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24-Year-Old Found Dead in Car, Why Neighbors Say No One Will Talk

LITTLE ROCK, Ark. - A 24-year-old father is dead after a shooting in a Little Rock neighborhood. Now, police are looking for a suspect.

The LRPD says they are trying to find the person who did this but have little information, and they are turning to the community for answers.

"I moved here in 1968, but I'm a graduate of Dunbar right down the street," Annie Abrams said.

For almost 50 years, Abrams has lived on Wolfe Street.

"When I moved here, it was less than 10 percent African American," Abrams said.

Abram said there was a "white flight" in her area, which sits near the State Fairgrounds, and ever since then, crime has increased. She said this motivated her to became very involved in her community. 

"When you have a lot of vacant lots, houses gone, jobs gone, businesses gone..." said Abrams.

Which is why she wasn't surprised when she heard the city's fifth homicide was just a few blocks down the street from her home.

"Their law enforcement is 'If you turn on me, I'm finna kill you because you kill my business,'" said Abrams.

"People committing violent crimes, we want to make sure we lock them up and put them away where they belong," said LRPD Lt. Steven McClanahan.

Around 11 o'clock Sunday night, the LRPD was called to the home at 3000 Wolfe Street. Where police say they found 24-year-old Troy Langston dead from gun shot wounds in the front seat of his car.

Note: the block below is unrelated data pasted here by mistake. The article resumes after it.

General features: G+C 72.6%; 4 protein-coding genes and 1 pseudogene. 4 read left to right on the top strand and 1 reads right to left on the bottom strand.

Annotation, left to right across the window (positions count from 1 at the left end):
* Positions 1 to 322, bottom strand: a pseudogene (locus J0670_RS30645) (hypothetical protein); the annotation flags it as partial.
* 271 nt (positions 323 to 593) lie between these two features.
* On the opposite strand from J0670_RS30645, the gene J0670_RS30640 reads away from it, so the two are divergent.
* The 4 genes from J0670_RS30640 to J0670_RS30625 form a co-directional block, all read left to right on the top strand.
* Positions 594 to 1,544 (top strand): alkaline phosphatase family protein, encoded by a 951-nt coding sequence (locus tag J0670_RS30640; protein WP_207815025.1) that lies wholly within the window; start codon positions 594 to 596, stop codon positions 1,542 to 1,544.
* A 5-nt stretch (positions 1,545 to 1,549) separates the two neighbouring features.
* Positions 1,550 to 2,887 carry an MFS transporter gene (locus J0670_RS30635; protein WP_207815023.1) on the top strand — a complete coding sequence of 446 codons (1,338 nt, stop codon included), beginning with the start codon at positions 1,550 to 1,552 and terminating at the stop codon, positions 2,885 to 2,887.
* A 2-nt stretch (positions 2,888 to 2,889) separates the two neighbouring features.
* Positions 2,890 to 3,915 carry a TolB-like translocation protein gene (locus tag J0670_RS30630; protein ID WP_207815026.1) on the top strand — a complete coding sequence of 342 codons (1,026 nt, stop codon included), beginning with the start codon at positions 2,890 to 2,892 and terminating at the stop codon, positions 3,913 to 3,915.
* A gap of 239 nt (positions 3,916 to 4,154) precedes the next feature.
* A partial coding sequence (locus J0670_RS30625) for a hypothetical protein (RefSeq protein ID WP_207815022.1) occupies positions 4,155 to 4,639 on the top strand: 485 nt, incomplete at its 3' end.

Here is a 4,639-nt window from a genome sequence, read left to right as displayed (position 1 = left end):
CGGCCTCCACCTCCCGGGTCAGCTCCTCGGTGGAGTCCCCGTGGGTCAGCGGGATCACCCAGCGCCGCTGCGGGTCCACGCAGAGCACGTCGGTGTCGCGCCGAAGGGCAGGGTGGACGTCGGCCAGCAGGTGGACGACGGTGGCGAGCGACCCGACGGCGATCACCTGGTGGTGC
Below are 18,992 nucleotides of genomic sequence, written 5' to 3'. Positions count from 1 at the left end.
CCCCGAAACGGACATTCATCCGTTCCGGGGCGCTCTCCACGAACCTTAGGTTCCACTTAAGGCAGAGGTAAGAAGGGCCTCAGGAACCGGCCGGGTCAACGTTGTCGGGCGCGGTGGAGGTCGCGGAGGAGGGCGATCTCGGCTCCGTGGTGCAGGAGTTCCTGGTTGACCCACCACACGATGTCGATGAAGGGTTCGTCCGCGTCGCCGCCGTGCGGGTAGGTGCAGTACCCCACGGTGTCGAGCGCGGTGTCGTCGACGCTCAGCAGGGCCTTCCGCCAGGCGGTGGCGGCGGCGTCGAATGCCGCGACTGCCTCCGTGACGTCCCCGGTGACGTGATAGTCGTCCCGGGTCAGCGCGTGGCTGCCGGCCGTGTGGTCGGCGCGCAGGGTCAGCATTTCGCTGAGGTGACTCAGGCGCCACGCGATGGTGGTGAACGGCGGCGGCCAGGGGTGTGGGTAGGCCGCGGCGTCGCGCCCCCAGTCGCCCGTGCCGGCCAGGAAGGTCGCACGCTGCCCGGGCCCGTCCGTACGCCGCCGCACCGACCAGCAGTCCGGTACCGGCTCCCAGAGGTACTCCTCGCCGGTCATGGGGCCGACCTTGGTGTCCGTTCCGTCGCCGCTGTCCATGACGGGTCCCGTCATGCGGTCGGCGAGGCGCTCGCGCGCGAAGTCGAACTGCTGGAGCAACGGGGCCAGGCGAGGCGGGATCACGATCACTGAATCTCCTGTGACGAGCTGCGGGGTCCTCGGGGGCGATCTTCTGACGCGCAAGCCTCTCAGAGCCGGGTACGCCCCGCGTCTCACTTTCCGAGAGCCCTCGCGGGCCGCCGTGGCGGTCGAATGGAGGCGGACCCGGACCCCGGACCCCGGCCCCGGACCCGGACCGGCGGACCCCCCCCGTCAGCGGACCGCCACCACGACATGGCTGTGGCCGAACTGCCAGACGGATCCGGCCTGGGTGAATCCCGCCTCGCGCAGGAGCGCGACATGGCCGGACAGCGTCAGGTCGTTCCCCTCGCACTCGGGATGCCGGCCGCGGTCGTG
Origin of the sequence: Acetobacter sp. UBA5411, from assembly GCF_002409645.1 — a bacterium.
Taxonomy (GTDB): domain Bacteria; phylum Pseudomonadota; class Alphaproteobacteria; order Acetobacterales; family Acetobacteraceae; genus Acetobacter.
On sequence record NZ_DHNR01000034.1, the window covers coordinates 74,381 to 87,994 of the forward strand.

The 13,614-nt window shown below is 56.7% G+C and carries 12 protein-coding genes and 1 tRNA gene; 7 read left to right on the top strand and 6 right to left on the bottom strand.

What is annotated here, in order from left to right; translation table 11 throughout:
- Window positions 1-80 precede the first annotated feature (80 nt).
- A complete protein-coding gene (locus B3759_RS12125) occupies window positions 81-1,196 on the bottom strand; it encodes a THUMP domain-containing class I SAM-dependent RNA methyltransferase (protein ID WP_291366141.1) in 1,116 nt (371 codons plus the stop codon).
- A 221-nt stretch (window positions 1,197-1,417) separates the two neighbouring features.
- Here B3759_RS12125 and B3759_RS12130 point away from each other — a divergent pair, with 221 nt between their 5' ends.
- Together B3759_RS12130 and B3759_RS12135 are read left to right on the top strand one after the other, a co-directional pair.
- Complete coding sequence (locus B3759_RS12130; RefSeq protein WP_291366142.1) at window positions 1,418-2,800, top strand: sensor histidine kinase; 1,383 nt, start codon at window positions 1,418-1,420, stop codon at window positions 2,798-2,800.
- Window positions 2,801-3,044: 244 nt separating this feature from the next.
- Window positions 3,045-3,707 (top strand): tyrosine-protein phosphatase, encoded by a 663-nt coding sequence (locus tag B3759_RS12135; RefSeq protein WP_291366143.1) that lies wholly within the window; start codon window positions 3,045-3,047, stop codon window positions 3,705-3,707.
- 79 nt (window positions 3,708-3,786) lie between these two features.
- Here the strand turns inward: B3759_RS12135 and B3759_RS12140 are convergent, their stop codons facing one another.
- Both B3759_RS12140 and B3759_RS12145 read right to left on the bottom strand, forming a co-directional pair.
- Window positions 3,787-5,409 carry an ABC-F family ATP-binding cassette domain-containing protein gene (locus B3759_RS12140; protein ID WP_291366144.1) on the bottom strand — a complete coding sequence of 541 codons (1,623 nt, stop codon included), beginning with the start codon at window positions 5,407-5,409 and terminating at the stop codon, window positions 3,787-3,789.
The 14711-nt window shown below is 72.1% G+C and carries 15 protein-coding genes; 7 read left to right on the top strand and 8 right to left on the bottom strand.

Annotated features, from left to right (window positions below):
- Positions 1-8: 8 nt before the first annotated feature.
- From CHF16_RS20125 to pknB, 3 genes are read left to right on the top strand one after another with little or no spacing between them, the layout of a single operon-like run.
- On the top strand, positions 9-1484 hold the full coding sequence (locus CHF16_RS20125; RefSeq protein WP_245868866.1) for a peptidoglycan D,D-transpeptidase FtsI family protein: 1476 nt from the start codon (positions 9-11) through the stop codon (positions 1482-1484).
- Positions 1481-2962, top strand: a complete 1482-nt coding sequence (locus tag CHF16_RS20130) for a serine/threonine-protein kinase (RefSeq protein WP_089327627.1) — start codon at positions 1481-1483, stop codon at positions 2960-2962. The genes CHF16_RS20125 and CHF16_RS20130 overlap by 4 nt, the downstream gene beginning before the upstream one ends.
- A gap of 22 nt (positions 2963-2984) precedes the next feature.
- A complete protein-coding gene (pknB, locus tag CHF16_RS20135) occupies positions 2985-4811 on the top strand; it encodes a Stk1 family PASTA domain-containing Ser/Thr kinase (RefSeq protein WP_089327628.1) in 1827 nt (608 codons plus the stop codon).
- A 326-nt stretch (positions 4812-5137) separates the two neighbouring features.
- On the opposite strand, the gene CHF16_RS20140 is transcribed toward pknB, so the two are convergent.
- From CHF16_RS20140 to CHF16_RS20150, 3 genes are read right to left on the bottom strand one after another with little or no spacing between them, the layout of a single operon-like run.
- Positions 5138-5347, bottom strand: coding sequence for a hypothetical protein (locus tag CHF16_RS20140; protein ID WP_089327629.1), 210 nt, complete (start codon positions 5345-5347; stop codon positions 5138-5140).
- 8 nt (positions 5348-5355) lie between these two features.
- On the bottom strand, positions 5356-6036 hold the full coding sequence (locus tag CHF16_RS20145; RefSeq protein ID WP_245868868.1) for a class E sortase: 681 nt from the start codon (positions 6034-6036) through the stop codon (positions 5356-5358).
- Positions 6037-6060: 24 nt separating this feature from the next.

"This isn't always good policing that solves this cases. Good policing is important, but many time we need a good witness with that last piece to solve the case," said Lt. McClanahan.

Police said they have a limited description of the suspect, and Abrams says no one will talk to police.

"There are no snitches, because either you have participated, not you but a son daughter and she got on drugs and the drug dealer is knowing who the people that want to buy his product," Abrams said.

Abrams said the continuous circle has to change directions for there to be any change in the area.

"It's called a revolution when you turn something around this way instead of going faster that way," said Abrams.

Otherwise, she said, the neighborhood will see the same trends for decades to come.


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